I try to teach my children that there are no dumb questions. If you don’t ask, you may never learn or know the answer to the question. We should all be here to support one another and help others learn what we know – without judment.

  26. Thank you Paul for an excellent article. I hope your advice is well heeded. What you wrote about has been one of my pet peeves for years. In an environment as complex (and sometimes confusing) as software technology, patience is a requirement. Because someone is asking questions does not mean that they are stupid. In fact asking questions shows a level of integrity; because the questioner is admitting to herself/himself and the world, that she/he does not have all the answers. There are too many people posting articles in forums who are more interested in being called "smart" than they are in helping to educate others.

    One thing that makes the field of computing unique is that we have forums where people are willing to share knowledge without expecting anything in return, other than the satisfaction of helping a total stranger.

    Thank you.

  27. I studied SQL and Oracle for close to 2 years before landing my first dba gig in a SQL Sever environment. I do my best, but I feel so clueless sometimes it can be incredibly discouraging. But the belittling responses I have gotten at times to some questions just compounds the feeling enormously, I wish I could forward your article out to the whole department (or at the least a few select individuals). There were a few moments where I wanted to just go back to my old job where I felt like a rock star every day.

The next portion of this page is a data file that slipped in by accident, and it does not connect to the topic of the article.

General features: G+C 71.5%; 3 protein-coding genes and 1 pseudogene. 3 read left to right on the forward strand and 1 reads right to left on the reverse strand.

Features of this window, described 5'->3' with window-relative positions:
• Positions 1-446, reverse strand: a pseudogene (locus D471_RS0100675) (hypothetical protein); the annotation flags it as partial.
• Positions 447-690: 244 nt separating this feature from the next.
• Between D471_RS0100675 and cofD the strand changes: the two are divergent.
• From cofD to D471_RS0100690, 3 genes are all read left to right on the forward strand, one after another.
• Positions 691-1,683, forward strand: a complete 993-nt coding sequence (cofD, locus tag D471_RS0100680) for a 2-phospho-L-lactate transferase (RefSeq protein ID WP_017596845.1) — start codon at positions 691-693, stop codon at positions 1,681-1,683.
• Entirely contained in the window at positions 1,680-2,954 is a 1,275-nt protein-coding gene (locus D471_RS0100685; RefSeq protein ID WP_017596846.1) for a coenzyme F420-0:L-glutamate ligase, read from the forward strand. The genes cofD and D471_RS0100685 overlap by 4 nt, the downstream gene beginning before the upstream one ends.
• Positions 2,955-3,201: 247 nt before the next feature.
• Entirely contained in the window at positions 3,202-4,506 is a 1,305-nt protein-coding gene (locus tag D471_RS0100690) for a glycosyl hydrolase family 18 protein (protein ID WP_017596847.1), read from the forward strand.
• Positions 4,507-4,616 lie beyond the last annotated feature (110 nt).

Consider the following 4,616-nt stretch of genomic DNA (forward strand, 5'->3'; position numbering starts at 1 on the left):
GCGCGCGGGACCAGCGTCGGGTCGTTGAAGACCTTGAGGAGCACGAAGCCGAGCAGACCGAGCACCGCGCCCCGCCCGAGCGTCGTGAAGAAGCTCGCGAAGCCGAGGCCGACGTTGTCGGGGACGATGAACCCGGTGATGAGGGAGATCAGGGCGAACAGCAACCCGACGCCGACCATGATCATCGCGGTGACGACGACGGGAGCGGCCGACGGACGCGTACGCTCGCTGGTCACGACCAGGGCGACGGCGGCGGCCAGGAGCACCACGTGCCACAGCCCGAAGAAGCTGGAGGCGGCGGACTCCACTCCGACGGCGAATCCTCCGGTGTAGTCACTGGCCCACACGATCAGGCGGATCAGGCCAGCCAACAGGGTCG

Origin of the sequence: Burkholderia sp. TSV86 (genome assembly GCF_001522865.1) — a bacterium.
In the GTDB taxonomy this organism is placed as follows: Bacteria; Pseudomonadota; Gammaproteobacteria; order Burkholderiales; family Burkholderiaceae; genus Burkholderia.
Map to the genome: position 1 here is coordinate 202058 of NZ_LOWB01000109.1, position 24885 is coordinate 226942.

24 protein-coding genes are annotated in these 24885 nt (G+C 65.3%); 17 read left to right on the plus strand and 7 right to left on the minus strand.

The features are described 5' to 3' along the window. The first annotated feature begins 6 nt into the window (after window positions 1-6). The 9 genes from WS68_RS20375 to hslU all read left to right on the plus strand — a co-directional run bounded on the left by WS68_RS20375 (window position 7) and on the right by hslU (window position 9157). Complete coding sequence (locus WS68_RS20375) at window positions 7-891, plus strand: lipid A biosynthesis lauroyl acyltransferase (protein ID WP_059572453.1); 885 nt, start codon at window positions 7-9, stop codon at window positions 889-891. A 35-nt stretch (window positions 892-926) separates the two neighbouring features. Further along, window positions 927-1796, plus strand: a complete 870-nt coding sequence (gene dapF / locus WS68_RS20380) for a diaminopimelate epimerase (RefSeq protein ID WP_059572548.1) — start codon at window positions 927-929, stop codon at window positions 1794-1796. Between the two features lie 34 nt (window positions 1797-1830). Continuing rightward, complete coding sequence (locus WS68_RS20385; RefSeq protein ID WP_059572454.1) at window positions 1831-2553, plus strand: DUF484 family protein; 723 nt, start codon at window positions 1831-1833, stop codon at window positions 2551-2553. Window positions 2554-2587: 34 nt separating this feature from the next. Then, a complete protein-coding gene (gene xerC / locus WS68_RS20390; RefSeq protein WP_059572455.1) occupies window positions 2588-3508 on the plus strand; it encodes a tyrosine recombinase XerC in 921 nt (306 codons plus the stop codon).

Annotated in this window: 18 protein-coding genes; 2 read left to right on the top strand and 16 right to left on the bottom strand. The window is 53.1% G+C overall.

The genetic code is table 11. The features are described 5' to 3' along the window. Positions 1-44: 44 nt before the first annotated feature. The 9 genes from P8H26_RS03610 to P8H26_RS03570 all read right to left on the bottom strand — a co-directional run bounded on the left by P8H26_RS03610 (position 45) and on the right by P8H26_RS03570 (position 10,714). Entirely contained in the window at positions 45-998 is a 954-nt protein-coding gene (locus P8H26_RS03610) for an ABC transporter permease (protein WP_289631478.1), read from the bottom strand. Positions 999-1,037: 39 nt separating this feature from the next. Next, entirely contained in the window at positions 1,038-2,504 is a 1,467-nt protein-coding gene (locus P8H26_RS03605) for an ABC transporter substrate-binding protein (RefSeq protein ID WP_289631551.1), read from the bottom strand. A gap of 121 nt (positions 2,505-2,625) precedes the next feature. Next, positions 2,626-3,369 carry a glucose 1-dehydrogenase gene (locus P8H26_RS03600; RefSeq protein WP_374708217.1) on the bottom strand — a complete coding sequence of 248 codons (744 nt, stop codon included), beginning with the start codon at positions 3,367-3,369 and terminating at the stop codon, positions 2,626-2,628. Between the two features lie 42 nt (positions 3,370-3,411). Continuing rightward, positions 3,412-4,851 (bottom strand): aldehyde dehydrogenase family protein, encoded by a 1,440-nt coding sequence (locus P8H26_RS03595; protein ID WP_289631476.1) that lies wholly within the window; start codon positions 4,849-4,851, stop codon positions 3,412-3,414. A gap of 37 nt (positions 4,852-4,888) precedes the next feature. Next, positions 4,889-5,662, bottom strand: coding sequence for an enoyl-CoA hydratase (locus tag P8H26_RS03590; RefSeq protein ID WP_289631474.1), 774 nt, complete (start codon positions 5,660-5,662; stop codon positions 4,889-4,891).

I appreciate your message though and it helps me. I know as long as I work hard and stay hungry for growth and improvement it will get better. Everyone has gotta be the “FNG” at some point in their career, this is it for me. But if there were more people in the field with your mentality I could say without a doubt this early development would be much more enjoyable experience.

  28. I clearly acknowledge what the word igonorant means and i dont easily get offended because I do lack on some areas of knowledge and still got a whole lot to learn yet knowledge to me is a forever thing you learn something new everyday even if you have the highest degrees yet but when someone who is suppose to love you and tells you in a harsh way “You are the most lowest ignorant person I ever met” in an argument this is the man I’m supposed to married because I didn’t agree with his opinion…… Yes it hurts. So I agree with it all depends, how it comes out of the mouth

  29. Love this. Feel like sharing to my social media circles under the caption “what you can learn about life from a DBA”, hahaha :)